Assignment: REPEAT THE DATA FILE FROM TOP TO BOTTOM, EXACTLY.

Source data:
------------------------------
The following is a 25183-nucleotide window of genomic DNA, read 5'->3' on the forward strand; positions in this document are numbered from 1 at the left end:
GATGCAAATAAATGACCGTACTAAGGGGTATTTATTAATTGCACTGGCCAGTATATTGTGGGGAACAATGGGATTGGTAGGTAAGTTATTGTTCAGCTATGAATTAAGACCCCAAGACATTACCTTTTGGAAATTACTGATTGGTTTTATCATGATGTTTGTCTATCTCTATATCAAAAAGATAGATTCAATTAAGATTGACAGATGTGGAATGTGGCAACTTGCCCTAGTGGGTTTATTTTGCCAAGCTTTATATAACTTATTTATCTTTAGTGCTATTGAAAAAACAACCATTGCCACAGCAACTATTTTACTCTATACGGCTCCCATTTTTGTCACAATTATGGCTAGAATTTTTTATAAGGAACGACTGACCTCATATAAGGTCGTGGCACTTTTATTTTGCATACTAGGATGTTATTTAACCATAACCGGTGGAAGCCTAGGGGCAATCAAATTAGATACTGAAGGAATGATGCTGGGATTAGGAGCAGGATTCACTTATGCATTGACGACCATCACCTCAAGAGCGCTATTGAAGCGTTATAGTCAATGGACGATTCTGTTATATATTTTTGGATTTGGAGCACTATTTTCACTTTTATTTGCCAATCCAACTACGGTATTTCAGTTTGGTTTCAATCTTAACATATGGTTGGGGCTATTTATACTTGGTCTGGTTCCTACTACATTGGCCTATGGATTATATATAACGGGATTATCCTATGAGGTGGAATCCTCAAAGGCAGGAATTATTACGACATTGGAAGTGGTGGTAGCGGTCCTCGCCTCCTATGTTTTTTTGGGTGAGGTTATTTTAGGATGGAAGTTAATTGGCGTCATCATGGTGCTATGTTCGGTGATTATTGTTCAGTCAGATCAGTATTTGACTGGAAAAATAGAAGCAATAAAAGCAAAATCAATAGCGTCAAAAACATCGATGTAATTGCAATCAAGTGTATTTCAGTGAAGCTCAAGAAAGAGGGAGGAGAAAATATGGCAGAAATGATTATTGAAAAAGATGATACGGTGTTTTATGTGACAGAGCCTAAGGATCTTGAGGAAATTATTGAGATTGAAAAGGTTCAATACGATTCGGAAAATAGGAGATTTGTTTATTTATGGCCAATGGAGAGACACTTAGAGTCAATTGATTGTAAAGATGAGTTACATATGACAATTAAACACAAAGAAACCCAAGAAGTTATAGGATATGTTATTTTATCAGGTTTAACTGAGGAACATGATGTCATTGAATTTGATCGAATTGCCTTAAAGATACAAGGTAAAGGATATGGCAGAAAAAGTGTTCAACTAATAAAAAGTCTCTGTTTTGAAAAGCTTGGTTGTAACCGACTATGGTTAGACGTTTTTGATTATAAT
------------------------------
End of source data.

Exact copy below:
The following is a 25183-nucleotide window of genomic DNA, read 5'->3' on the forward strand; positions in this document are numbered from 1 at the left end:
GATGCAAATAAATGACCGTACTAAGGGGTATTTATTAATTGCACTGGCCAGTATATTGTGGGGAACAATGGGATTGGTAGGTAAGTTATTGTTCAGCTATGAATTAAGACCCCAAGACATTACCTTTTGGAAATTACTGATTGGTTTTATCATGATGTTTGTCTATCTCTATATCAAAAAGATAGATTCAATTAAGATTGACAGATGTGGAATGTGGCAACTTGCCCTAGTGGGTTTATTTTGCCAAGCTTTATATAACTTATTTATCTTTAGTGCTATTGAAAAAACAACCATTGCCACAGCAACTATTTTACTCTATACGGCTCCCATTTTTGTCACAATTATGGCTAGAATTTTTTATAAGGAACGACTGACCTCATATAAGGTCGTGGCACTTTTATTTTGCATACTAGGATGTTATTTAACCATAACCGGTGGAAGCCTAGGGGCAATCAAATTAGATACTGAAGGAATGATGCTGGGATTAGGAGCAGGATTCACTTATGCATTGACGACCATCACCTCAAGAGCGCTATTGAAGCGTTATAGTCAATGGACGATTCTGTTATATATTTTTGGATTTGGAGCACTATTTTCACTTTTATTTGCCAATCCAACTACGGTATTTCAGTTTGGTTTCAATCTTAACATATGGTTGGGGCTATTTATACTTGGTCTGGTTCCTACTACATTGGCCTATGGATTATATATAACGGGATTATCCTATGAGGTGGAATCCTCAAAGGCAGGAATTATTACGACATTGGAAGTGGTGGTAGCGGTCCTCGCCTCCTATGTTTTTTTGGGTGAGGTTATTTTAGGATGGAAGTTAATTGGCGTCATCATGGTGCTATGTTCGGTGATTATTGTTCAGTCAGATCAGTATTTGACTGGAAAAATAGAAGCAATAAAAGCAAAATCAATAGCGTCAAAAACATCGATGTAATTGCAATCAAGTGTATTTCAGTGAAGCTCAAGAAAGAGGGAGGAGAAAATATGGCAGAAATGATTATTGAAAAAGATGATACGGTGTTTTATGTGACAGAGCCTAAGGATCTTGAGGAAATTATTGAGATTGAAAAGGTTCAATACGATTCGGAAAATAGGAGATTTGTTTATTTATGGCCAATGGAGAGACACTTAGAGTCAATTGATTGTAAAGATGAGTTACATATGACAATTAAACACAAAGAAACCCAAGAAGTTATAGGATATGTTATTTTATCAGGTTTAACTGAGGAACATGATGTCATTGAATTTGATCGAATTGCCTTAAAGATACAAGGTAAAGGATATGGCAGAAAAAGTGTTCAACTAATAAAAAGTCTCTGTTTTGAAAAGCTTGGTTGTAACCGACTATGGTTAGACGTTTTTGATTATAAT